Afghan Women Tear off Burqas

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Afghan Women Tear off Burqas

News article

By: Pierre Celerier

Date: November 20, 2001

Source: Celerier, Pierre. "Afghan Women Tear off Burqas." France Presse, November 20, 2001.

About the Author: Pierre Celerier works as a correspondent for the Agence France Presse, a worldwide news agency based in Paris.


In 1992, the Soviet backed government ruling in Afghanistan dissolved leading to the outbreak of civil war among warlords rivaling for power. By 1994, the Taliban emerged as a group of mullahs, or Islamic scholars, with a tremendous arsenal and following. Led by Mullah Mohammad Omar, the Taliban began to seize power throughout Afghanistan through policies of aggressively attacking opponents and successfully neutralized the rivaling warlords. In 1996, the Taliban captured Kabul, the capital, and established the Islamic Emirate of Afghanistan. The Taliban successfully instituted Sharia or Islamic law and the government was led by Islamic scholars. The foundation of the social policies of the Taliban was found in both the Deobandi interpretation of Islamic law and in the traditions of Pashtunwali, or the tribal code of the Pashtuns. Policies dictating social behavior were enforced by the Ministry for the Enforcement of Virtue and Suppression of Vice, or the Amr bil-Maroof wa Nahi An il-Munkir.

Edicts which governed social behavior under the Taliban encompassed aspects of everyday life. The Taliban imposed a ban on the watching of movies, television and videos. In addition, listening to music was banned. Men were ordered not to shave or trim their beards, mandating that the facial hair should protrude from the chin. Those people with non-Islamic names were ordered to change the names to Islamic ones. All people were ordered to attend prayers in mosques five times a day. Certain sports deemed to be un-Islamic were banned. In addition, the wearing of white shoes or white socks was prohibited because the Taliban flag was white.

As a result of these oppressive policies, many nations refused to recognize the Taliban as the government of Afghanistan. However, United Arab Emirates, Pakistan, and Saudi Arabia were the few countries that recognized the Taliban.

In addition to the strict social polices that encumbered the general population, the Taliban placed additional restrictions on women. One of the first acts by the Taliban was to close girl's schools. In addition, women were prohibited from working outside their homes. Hospitals were segregated and only fully clothed women and girls could only be examined by a male doctor. Women were not allowed to laugh in public, let ankles or wrists show, or wear nail polish. In addition, women could not move outside their homes without a mahram (a close male relative such as a father, brother or husband) to escort her. Those women who broke the restrictions placed upon them could be publicly beaten by the religious police under the Department for the Propagation of Virtue and the Suppression of Vice. As a result of the strict social policies under the Taliban, ninety percent of women and sixty percent of men were illiterate. No elections or political debates were held. The policies regarding medical treatment resulted in Afghanistan having the second highest maternity mortality rate in the world.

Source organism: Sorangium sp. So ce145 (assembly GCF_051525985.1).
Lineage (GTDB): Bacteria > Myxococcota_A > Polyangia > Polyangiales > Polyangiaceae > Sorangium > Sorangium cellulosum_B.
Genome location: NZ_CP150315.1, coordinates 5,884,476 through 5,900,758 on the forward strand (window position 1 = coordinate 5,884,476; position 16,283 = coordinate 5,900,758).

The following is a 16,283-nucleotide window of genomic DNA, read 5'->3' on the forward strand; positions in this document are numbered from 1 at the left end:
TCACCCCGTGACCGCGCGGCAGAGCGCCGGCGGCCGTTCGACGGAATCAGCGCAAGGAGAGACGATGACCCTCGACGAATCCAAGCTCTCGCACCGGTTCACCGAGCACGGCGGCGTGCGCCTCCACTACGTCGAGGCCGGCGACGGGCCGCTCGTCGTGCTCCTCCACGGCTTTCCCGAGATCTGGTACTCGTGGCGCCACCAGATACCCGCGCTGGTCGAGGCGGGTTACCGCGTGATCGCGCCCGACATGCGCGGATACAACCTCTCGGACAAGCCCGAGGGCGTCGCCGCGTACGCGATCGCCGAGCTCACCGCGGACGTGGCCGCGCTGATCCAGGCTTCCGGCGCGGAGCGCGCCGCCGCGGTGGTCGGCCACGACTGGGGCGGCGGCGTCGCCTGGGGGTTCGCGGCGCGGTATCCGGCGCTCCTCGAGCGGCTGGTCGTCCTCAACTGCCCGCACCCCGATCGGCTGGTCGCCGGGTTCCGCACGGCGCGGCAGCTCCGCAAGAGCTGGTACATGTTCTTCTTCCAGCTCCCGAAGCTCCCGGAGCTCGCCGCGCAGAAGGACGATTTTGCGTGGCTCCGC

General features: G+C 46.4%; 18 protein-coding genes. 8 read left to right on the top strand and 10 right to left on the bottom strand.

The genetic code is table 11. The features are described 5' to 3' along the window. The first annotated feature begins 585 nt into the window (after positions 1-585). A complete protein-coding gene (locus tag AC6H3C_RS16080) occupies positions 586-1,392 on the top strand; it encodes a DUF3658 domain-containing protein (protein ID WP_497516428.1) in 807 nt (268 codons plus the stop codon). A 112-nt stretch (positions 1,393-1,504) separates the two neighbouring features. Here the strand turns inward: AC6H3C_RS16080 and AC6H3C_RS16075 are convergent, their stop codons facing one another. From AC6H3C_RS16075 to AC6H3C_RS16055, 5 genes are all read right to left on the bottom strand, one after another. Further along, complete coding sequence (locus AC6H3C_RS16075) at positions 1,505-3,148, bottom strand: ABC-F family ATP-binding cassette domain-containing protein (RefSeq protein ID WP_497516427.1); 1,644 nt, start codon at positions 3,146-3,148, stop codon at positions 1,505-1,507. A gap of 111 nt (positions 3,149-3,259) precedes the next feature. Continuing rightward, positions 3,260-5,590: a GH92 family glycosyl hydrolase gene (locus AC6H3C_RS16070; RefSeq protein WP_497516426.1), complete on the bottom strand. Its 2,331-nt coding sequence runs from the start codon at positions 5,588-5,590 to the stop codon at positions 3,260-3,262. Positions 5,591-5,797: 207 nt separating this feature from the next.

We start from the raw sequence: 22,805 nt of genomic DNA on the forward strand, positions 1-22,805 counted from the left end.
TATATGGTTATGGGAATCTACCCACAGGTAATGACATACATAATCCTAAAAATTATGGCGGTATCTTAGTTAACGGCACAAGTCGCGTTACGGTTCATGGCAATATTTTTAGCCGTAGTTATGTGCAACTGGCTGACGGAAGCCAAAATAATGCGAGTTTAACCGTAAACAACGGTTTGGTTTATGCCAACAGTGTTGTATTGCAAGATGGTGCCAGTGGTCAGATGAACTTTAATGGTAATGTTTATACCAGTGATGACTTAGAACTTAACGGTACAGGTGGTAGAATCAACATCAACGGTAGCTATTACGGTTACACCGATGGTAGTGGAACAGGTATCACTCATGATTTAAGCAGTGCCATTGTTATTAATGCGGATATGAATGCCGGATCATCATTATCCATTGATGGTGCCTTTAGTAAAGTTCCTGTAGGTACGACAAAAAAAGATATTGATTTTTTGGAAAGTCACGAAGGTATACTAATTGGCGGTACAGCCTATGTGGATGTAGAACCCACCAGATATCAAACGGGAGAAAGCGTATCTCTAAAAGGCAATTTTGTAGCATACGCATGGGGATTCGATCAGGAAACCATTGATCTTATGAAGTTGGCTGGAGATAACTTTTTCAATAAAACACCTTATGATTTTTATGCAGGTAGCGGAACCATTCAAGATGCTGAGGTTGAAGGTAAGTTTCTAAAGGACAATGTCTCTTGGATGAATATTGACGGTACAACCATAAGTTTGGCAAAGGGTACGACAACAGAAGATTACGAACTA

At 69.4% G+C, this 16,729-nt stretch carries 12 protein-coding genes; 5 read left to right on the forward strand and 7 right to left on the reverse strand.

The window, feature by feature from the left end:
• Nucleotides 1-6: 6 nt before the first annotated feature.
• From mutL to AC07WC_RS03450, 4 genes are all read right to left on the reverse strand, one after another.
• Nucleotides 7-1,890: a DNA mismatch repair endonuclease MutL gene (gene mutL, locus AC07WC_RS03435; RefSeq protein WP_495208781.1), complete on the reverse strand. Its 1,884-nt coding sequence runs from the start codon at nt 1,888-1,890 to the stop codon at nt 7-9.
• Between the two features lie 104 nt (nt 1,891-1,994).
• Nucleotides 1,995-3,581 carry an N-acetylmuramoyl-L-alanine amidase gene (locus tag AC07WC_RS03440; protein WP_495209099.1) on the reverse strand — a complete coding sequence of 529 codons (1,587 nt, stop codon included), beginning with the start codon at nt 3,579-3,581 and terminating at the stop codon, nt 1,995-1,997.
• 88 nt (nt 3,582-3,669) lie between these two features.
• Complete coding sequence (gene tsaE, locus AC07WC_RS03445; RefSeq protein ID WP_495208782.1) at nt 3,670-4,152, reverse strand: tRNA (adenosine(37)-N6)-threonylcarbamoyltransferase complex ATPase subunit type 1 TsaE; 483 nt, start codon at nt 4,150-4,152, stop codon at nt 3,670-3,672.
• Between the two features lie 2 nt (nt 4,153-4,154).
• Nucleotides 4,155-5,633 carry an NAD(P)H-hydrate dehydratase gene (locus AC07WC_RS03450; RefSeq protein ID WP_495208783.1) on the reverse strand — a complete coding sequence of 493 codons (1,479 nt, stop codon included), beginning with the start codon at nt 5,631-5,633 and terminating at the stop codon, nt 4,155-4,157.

The Taliban also required women moving outside of their homes to wear a burqa. A full burqa covers the entire face and body of the woman, in addition to a net curtain which conceals the woman's eyes. The burqa existed in Afghanistan before the Taliban's rise to power but was not required by law, until they came to power. The policy was enforced by threats and beating by the religious police. The burqa became a metaphor for the oppression felt by women under the Taliban's policies. However, the policy was also economically oppressive. The cost of purchasing a burqa prevented many women from owning their own. Neighborhoods shared a single burqa and women not in possession of the dressing could not leave their homes.

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Prior to the Taliban's rise to power in Afghanistan, women's rights were protected under the Afghan constitution. In the 1920s, Afghan women were granted the right to vote and the 1960s constitution provides for gender equality under the law. By 1977, women occupied positions in the highest legislative body. In the 1990s, seventy percent of school-teachers were women, fifty percent of government workers were women and forty percent of doctors in Kabul were women. The 1996 edict that prevented women from working reduced many women to poverty after losing their jobs.

With the overthrow of the Taliban by the U.S. backed Northern Alliance, the prospects for women have improved. Following the overthrow, women were invited to participate in talks to form the new Afghan government. The new constitution provides for gender equality, grants women the right to vote, allows women to run for office, and permits women to own and inherit property. In addition, at the December 2003 elections, sixty-four of the 500 seats at the National Council went to women.



Kim, Lucian. "Tenacity under Afghan Burqas." Christian Science Monitor. July 19, 2000.

Thrupkaew, Noy. "Behind the Burqa." American Prospect. November 5, 2001.

Web sites

U.S. Department of State. "Report on the Taliban's war on women." November 17, 2001. <> (accessed May 15, 2006).